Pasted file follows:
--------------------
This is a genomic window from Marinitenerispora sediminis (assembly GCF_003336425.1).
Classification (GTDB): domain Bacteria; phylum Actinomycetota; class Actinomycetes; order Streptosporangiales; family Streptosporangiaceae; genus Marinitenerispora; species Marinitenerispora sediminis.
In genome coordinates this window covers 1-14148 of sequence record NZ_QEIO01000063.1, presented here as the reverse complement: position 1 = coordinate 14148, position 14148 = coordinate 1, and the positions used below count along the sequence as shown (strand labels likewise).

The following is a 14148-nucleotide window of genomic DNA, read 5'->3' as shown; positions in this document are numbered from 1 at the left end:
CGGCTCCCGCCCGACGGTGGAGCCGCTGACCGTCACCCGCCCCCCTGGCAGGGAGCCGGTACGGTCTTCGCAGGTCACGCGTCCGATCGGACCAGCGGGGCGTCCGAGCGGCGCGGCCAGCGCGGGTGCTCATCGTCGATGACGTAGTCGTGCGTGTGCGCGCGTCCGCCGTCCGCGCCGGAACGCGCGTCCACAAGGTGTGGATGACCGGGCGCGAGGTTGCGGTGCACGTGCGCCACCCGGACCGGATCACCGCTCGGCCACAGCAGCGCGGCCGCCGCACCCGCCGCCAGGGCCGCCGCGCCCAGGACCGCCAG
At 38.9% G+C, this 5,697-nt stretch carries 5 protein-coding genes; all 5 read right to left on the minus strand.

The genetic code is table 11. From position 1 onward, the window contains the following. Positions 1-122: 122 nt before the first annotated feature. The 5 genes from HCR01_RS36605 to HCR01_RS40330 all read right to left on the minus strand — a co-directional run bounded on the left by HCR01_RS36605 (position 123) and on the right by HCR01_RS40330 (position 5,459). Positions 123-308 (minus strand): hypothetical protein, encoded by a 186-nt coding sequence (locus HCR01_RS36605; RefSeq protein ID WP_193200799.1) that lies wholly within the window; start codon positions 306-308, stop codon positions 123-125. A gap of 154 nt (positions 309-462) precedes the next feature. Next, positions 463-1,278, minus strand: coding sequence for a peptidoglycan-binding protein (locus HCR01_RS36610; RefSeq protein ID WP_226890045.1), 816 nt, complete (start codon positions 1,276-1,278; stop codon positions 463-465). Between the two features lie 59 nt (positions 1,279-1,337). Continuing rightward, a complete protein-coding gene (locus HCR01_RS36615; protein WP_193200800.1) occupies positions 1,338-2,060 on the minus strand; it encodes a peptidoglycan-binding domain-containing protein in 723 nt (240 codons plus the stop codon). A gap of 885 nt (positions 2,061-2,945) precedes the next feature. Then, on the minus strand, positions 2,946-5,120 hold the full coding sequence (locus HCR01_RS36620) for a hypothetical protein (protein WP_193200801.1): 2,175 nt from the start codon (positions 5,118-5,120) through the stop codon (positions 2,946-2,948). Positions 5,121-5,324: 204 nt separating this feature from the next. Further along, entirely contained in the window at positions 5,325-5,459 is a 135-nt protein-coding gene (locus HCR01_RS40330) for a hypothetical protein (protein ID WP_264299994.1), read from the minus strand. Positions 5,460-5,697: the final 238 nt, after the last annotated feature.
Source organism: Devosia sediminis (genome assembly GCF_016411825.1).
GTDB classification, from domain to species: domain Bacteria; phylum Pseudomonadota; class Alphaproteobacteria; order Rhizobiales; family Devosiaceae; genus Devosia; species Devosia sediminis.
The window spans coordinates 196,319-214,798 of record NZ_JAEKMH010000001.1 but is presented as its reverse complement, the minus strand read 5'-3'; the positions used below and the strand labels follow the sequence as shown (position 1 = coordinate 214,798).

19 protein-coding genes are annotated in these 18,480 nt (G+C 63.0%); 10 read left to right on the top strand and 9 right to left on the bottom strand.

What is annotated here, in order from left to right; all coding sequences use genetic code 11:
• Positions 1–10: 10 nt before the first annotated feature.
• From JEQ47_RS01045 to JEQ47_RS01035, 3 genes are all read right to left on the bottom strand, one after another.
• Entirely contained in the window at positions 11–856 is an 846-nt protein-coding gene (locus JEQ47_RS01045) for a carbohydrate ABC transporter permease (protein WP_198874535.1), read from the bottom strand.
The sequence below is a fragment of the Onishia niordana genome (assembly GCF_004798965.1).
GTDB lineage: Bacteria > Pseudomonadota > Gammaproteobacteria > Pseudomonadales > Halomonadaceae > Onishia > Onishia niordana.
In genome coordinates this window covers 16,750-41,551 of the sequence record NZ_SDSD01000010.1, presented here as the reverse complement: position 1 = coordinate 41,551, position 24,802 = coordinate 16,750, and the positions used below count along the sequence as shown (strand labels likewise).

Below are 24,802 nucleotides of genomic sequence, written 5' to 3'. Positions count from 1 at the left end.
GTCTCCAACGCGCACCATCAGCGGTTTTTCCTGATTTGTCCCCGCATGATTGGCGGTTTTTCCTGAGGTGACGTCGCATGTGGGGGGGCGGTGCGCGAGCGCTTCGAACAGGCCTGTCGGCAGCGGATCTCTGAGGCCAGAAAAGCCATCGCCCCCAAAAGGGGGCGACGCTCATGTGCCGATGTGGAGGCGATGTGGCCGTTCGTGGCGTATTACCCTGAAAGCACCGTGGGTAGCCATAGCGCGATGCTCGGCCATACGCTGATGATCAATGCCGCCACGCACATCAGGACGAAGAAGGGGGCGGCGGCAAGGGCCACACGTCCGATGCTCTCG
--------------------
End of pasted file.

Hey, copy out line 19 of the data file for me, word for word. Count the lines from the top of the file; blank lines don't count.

Below are 24,802 nucleotides of genomic sequence, written 5' to 3'. Positions count from 1 at the left end.